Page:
If anyone in Syria might favor such a plan it's the Muslim Brotherhood. which has toyed with the idea of using such a transition period to strengthen its own hand. So the idea cannot succeed but reveals once again that the Obama administration seems to get many of its strategies from the Muslim Brotherhood. That’s an observation, not a conspiracy theory.
3. “The success of the plan hinges on Russia, one of Assad's staunchest allies, which has strongly opposed his removal.”
Just think about that sentence! The Obama administration wants to depend on a country that's disdainful of U.S. interests, wants to sabotage them, and is on the opposite side! The president wants to ask a country that is “strongly opposed” to Assad’s removal to remove Assad!
And finally, equally amazingly:
4. “Obama, administration officials said, will press the proposal with President Putin of Russia at their meeting next month. Obama's national security adviser raised the plan with Putin in Moscow three weeks ago.”
It's Obama, not Russian leader Vladimir Putin, who is pushing this plan to put Russia in control! If your enemy tries to fool or cheat you, that’s a problem. If you beg him to cheat you and hand him the means to do so, that’s a betrayal of U.S. interests.
To summarize, the Obama policy shows three characteristics that have wider implications for the president’s strategies:
- It favors Islamist enemies.
- It “leads from behind” by giving the initiative to those who wish America no good.
- And it shows no interest in helping genuinely pro-American moderates who are fighting for their lives.
And that, friends, is why I spend so much time bashing Obama’s Middle East policy, because it is so very bad and dangerous.
Now a possible explanation for all of this would be that Obama doesn’t really want to do anything about Syria for other reasons. The United States doesn’t want to get dragged into direct intervention; it’s a lower-priority issue; there’s no great policy option; and his only concern is the American election.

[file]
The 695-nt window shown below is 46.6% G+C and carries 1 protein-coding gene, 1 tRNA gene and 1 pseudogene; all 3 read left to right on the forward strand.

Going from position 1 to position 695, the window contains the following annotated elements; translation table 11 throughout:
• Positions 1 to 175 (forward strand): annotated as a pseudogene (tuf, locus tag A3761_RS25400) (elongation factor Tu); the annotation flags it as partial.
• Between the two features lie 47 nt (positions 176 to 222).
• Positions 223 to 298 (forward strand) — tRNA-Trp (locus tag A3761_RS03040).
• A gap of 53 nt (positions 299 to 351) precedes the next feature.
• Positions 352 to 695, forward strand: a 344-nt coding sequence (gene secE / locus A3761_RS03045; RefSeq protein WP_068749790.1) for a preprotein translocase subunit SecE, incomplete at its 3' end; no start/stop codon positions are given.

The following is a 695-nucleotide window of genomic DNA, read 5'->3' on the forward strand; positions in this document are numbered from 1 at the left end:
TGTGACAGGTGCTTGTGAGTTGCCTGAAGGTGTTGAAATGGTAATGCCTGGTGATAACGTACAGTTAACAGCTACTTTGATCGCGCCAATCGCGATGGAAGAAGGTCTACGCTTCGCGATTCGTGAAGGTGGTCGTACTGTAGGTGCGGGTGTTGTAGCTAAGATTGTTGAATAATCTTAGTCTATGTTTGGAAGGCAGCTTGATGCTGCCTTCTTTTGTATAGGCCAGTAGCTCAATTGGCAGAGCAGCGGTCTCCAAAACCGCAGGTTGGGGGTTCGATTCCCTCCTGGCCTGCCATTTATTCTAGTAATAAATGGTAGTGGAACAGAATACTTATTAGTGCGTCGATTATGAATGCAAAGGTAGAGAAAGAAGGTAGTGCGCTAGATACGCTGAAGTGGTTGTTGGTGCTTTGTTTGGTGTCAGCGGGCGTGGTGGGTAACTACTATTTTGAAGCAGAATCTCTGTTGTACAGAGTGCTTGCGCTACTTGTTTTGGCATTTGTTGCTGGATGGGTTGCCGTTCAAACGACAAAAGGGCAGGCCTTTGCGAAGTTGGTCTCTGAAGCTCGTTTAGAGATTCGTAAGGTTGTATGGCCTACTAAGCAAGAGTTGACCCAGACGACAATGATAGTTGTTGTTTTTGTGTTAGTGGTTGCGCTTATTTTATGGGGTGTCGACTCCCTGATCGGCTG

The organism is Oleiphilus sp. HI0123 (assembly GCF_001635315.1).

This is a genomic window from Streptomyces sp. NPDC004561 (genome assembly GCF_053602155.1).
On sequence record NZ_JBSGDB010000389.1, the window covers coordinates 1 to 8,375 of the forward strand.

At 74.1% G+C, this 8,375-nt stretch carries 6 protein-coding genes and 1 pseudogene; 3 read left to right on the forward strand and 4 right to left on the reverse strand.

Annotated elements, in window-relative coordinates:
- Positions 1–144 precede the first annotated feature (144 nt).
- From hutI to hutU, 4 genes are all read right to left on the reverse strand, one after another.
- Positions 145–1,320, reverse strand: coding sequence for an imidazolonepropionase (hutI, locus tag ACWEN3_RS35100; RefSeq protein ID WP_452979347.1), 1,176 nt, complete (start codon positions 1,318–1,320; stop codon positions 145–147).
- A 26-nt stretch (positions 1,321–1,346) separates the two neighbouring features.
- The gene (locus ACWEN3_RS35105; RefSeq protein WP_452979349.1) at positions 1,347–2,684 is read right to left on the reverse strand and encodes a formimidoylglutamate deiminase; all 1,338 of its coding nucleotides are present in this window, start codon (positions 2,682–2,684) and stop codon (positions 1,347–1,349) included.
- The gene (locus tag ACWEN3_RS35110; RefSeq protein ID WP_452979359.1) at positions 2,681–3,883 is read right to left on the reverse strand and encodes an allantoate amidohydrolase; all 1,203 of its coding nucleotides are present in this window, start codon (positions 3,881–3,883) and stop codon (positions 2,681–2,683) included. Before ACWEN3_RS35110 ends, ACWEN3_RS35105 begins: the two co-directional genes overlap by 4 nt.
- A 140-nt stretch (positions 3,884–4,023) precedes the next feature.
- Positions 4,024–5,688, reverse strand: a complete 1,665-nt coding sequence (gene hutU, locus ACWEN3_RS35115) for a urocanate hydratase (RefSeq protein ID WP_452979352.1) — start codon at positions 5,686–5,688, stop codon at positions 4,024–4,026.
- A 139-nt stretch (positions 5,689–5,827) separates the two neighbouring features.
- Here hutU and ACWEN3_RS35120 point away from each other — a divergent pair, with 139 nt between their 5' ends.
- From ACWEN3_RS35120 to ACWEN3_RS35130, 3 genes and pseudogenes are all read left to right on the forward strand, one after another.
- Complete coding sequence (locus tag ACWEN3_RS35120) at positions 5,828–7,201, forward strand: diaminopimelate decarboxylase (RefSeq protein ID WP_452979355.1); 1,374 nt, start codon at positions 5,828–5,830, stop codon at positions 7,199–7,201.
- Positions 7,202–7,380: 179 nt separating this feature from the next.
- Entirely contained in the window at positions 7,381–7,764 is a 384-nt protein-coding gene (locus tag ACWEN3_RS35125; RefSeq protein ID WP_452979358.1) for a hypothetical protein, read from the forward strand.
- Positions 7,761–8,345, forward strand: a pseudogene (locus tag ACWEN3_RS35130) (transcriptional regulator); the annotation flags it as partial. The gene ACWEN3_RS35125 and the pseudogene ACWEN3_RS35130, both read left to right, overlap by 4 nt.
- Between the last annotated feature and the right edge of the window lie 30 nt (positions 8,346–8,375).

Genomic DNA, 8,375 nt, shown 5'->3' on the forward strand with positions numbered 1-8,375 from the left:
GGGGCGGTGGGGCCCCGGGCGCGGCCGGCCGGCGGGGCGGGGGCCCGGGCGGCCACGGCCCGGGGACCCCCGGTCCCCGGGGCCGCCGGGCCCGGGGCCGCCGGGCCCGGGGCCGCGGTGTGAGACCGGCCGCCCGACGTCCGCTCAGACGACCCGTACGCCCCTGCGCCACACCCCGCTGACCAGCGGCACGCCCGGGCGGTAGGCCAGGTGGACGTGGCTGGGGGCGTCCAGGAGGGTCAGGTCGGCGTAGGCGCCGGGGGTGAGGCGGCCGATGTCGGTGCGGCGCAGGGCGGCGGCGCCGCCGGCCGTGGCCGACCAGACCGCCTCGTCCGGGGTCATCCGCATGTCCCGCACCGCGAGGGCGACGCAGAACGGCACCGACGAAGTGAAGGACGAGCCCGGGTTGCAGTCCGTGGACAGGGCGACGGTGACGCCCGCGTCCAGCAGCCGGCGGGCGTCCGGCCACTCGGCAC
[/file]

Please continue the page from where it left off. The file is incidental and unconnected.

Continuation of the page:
But so what? It's still possible to come up with a better policy than this, a policy that would make Obama look good as well as serve U.S. interests. He could call for Assad’s overthrow; back truly moderate oppositionists; subvert Islamist influence; and send arms and money, but only to the moderates. In order to portray himself as decisive, heroic, and a friend of democracy, Obama could take every possible overt and covert opportunity to weaken Assad, even helping at a low cost to create a no-fly zone and safe havens. None of this is going to happen.
Instead, though, he turns over dealing with the opposition to an Islamist regime in Turkey and subcontracts dealing with the regime to a pro-regime Russian government. I’d say that Obama’s policy in the region could not easily be worse, but who knows what’s next, especially if there's a second term.
Article printed from Rubin Reports: https://pjmedia.com/barryrubin
URL to article: https://pjmedia.com/barryrubin/2012/5/29/how-can-obamas-middle-east-policy-possibly-get-worse-answer-look-at-syria